Arrive at the headland, linkage up, pto and diff lock off, markers up, shuttle back and forth – today’s tractor drivers need hands and plenty of them. Most tractor makers now recognise the heavy headland burden placed on the operator and have developed ‘auto’ systems to ease the load. profi assesses the effectiveness of these headland management systems. Do they really improve the driver’s lot?

Beer swiller’s elbow, pheasant plucker’s wrist, keyboard tapper’s finger. In whatever format, Repetitive Strain Injury (RSI) can be a debilitating condition resulting from the persistent use of a joint or joints. Wrists and finger joints are particularly vulnerable, and for longterm sufferers the condition is certainly no joke.

So what has RSI to do with driving a tractor?

Well, when was the last time you counted the number of repetitive headland operations performed in a ten-hour day? We’ve done it and were staggered by the results. Sandwiched between a front packer and rear power harrow/drill combination, our test tractor required 18 different operator inputs when the headland management system was not in use. Assuming each headland turn takes about 20secs to complete, those 18 tasks mean that the operator is carrying out one movement per second. Hectic, to say the least.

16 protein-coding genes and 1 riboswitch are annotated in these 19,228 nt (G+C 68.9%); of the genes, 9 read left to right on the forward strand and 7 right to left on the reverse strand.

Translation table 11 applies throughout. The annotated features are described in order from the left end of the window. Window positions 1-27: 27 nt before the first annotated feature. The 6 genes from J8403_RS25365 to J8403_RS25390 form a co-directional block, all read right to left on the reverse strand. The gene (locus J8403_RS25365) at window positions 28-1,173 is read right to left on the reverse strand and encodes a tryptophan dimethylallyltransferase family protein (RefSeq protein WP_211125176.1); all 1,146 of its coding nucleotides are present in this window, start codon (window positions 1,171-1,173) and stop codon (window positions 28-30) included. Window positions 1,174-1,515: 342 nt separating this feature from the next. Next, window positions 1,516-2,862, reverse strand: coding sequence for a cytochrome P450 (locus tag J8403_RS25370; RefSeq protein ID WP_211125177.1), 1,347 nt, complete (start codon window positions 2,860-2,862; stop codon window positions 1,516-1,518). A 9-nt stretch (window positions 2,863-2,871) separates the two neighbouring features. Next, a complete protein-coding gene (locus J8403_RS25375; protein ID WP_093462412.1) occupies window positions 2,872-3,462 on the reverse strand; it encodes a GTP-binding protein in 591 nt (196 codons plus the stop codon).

The obvious answer is to combine and automate this multitude of tasks, as many of the tractor manufacturers now do. First step along the route to automation is auto diff lock engagement, which can be either linkage- (Case, John Deere, Massey Ferguson) or steering angle sensor-controlled (Deutz-Fahr, Fendt and Same). The steering angle sensors release the lock only when the tractor is going around a bend, whereas the linkage sensors disengage the diff as soon as the implement is raised.

To cover every option, New Holland opts for a combination of the two sensor systems – linkage sensors for when operating mounted kit, steering sensors with trailed implements.

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